Prime Minister Tony Blair and his cabinet hope that the package of measures outlined by the sovereign on November 17 will revitalise the government and pull it out of its mid-term poll doldrums.Having completed the current parliamentary session, the Queen's speech will set out the main bills proposed for the next 12 months.Although the Queen will not mention it, there will be the annual Finance Bill, to enact Chancellor Gordon Brown's spring budget which was prefigured this week in draft form in his pre-Budget report.Trade secretary Stephen Byers will introduce an e-commerce bill to promote the use of the Internet and email for business while improving security. He will also introduce a Post Office Bill to sell off part of the Royal Mail and commercialise its operations and a Utilities bill to strengthen the powers of regulators with the aim of lowering electricity, gas, water, and telecomms prices.New Cabinet Office surpemo Mo Mowlam will join with Byers to bring in a deregulation bill to cut the red tape burden on business, especially small firms.There will also be Bills on local government, party funding, freedom of information, social security, social services, electoral procedures, crime, transport and education.While there will undoubtedly be some surprises, ministers are still deciding whether to include a bill to semi-privatise air traffic control which has been in the balance since the Paddington rail disaster.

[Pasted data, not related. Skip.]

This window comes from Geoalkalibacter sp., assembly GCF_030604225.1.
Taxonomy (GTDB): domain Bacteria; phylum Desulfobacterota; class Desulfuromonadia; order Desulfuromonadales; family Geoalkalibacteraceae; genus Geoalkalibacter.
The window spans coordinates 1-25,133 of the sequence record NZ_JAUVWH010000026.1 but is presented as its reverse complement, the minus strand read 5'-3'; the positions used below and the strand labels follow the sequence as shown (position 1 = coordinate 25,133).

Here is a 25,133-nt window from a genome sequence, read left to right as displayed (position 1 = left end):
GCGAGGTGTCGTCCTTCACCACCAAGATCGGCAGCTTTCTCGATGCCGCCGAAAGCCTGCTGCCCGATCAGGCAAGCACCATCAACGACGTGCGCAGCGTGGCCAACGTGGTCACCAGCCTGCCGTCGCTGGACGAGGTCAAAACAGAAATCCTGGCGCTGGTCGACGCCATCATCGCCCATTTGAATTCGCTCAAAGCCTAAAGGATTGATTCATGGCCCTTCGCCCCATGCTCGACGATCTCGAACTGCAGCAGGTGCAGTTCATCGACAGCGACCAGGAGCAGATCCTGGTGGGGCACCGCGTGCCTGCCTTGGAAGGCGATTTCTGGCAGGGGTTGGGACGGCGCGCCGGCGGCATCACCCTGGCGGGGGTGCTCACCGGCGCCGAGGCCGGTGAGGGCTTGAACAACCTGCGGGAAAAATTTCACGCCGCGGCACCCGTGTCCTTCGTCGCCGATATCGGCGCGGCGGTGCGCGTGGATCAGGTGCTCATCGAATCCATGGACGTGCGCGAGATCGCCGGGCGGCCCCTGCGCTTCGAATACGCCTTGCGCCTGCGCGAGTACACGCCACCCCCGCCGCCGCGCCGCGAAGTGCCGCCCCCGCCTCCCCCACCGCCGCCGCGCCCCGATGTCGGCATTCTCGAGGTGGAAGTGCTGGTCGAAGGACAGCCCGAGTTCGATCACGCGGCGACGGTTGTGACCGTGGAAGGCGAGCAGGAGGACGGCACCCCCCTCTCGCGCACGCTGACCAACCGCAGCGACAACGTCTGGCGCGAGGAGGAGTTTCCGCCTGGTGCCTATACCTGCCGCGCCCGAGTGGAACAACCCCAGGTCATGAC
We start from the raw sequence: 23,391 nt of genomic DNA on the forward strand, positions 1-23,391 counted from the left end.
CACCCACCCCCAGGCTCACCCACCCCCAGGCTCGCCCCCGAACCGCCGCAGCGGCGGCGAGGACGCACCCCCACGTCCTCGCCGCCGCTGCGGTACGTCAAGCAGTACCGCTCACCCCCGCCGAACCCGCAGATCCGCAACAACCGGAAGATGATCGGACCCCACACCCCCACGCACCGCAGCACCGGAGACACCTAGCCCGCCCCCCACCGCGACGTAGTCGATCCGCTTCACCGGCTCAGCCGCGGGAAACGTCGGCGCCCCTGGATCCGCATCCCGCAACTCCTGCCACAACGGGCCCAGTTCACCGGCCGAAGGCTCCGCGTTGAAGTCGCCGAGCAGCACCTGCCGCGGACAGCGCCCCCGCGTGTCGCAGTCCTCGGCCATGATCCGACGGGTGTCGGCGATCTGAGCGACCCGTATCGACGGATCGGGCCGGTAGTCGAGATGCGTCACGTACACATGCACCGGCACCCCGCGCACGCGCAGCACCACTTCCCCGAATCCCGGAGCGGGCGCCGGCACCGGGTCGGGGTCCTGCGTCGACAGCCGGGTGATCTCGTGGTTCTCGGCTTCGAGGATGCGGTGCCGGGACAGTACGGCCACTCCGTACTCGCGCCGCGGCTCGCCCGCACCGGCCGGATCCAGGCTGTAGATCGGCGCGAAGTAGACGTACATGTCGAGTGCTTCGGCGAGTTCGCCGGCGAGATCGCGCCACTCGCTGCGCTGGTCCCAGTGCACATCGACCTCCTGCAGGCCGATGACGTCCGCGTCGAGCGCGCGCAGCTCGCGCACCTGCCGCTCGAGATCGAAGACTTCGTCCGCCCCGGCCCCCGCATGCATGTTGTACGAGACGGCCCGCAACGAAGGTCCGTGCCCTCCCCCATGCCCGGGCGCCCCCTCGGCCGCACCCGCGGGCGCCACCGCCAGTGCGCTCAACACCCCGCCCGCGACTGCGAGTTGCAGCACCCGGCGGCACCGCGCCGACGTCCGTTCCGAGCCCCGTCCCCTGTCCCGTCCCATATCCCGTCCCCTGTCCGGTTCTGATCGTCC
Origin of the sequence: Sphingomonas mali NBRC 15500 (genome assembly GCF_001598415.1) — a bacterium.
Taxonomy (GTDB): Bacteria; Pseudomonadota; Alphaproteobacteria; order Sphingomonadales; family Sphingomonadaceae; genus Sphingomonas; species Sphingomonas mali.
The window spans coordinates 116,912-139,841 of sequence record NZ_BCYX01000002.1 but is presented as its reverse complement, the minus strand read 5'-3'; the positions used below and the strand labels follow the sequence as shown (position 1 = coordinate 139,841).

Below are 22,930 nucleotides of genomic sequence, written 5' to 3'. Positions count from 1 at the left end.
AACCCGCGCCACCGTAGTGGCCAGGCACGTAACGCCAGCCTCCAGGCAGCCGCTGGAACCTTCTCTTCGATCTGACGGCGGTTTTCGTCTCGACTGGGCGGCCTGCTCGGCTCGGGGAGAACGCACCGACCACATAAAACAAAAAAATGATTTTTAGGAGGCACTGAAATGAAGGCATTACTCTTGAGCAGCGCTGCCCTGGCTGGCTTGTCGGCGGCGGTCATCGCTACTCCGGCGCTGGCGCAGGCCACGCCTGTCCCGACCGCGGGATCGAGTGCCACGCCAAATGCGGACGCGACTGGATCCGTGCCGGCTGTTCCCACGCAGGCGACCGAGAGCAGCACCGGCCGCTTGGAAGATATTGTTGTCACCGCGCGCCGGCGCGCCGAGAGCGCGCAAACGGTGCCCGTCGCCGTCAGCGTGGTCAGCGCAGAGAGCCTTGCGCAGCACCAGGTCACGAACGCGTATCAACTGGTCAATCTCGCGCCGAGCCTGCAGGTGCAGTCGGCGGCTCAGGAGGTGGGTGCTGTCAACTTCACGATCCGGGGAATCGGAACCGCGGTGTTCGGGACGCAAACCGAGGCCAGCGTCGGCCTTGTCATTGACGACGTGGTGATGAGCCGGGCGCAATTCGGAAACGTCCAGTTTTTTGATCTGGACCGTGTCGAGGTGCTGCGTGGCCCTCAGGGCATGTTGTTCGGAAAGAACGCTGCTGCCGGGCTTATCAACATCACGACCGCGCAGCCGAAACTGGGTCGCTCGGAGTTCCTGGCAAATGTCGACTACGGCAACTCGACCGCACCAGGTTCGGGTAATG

Cotton seedling freezes to death as Chang'e-4 shuts down for the Moon's 14-day lunar night
Fortnite easily out-earns PUBG, Assassin's Creed Odyssey and Red Dead Redemption 2 in 2018
Meteor showers as a service will be visible for about 100 kilometres in all directions
Saturn's rings only formed in the past 100 million years, suggests analysis of Cassini space probe data
New findings contradict conventional belief that Saturn's rings were formed along with the planet about 4.5 billion years ago